Find the forger


A reader calls my attention to William Safire's latest New York Times column, in which Safire points out that the forged Texas Air National Guard documents which were used by Dan Rather as the basis for a "60 Minutes II" story aren't just a dirty trick, they constitute a felony violation of Federal law, namely:

Whoever, having devised any scheme or artifice to defraud transmits or causes to be transmitted by means of wire, radio or television communication in interstate or foreign commerce, any writings for the purpose of executing such scheme or artifice, shall be fined under this title or imprisoned not more than 20 years, or both. " U.S. Criminal Code, Chapter 63, Section 1343.

Pointing us back to the "third-rate burglary" at the Watergate back in 1972, Safire says that we must not be satisfied with the political fallout -- like the Watergate burglary, this appears to be a violation of the law in an attempt to influence the outcome of a presidential election:

What should CBS do now? First, release Rather's interview with Burkett in its entirety; viewers are entitled to the outtakes now. Next, let Mary Mapes, at the center of all this, speak to reporters. Third, expend some Viacom resources to track down the possible original sources, including the man whose name Burkett says he "threw out" to mislead CBS.

Appointing independent reviewers should not be a device to duck all others' questions; that's Kofi Annan's trick to stonewall his oil-for-food scandal. But lacking the power of a grand jury's subpoena or testimony under oath, victimized CBS cannot put real heat on the perpetrator or conspirators. We have hard evidence of crimes by low-level operatives here - from wire fraud to forgery - as well as the potential of high-level political involvement. Is no prosecutor prepared to enforce the law?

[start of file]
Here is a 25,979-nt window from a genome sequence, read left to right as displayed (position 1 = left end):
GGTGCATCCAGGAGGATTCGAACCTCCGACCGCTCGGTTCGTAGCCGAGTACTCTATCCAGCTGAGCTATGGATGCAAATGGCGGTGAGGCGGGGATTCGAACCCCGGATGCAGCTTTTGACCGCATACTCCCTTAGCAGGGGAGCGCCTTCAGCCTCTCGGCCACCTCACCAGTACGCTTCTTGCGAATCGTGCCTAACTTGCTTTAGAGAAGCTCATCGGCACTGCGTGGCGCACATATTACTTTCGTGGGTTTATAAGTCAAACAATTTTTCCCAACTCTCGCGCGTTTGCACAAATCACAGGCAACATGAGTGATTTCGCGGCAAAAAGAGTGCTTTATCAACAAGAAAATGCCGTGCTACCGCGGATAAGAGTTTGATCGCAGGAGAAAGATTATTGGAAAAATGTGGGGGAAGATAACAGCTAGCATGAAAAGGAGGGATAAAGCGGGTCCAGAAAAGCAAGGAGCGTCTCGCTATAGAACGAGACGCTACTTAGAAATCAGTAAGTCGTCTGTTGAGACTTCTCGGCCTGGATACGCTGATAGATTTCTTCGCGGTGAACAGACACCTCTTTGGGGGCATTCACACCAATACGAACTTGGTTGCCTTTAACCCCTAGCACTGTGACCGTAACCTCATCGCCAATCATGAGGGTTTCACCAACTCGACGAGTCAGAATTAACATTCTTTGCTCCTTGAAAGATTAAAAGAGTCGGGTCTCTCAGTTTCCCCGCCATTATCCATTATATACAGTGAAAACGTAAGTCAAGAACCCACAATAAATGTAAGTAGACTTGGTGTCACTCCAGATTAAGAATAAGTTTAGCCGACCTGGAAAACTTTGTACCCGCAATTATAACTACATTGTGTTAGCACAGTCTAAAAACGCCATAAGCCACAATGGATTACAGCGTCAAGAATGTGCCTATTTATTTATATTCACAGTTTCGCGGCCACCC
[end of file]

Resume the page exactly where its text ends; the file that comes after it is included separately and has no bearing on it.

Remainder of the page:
Conservatives should stop slavering over Dan Rather's scalp, and liberals should stop pretending that noble ends justify fake-evidence means. Both should focus on the lesson of the early 70's: from third-rate burglaries to fourth-rate forgeries, nobody gets away with trying to corrupt American elections.

Who would investigate and prosecute such a crime? As a violation of federal law, it would come under the Department of Justice, through the Federal Bureau of Investigation and the U. S. Attorney's office. Charges would probably be brought in Texas, whence the forged documents were faxed. Congress couldn't do anything directly in this case, although they could bring some political pressure to bear on the Department of Justice to pursue the matter. A note to your congressman would be a way to ensure that the matter isn't ignored.

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This page contains a single entry by Michael Bates published on September 26, 2004 5:36 PM.

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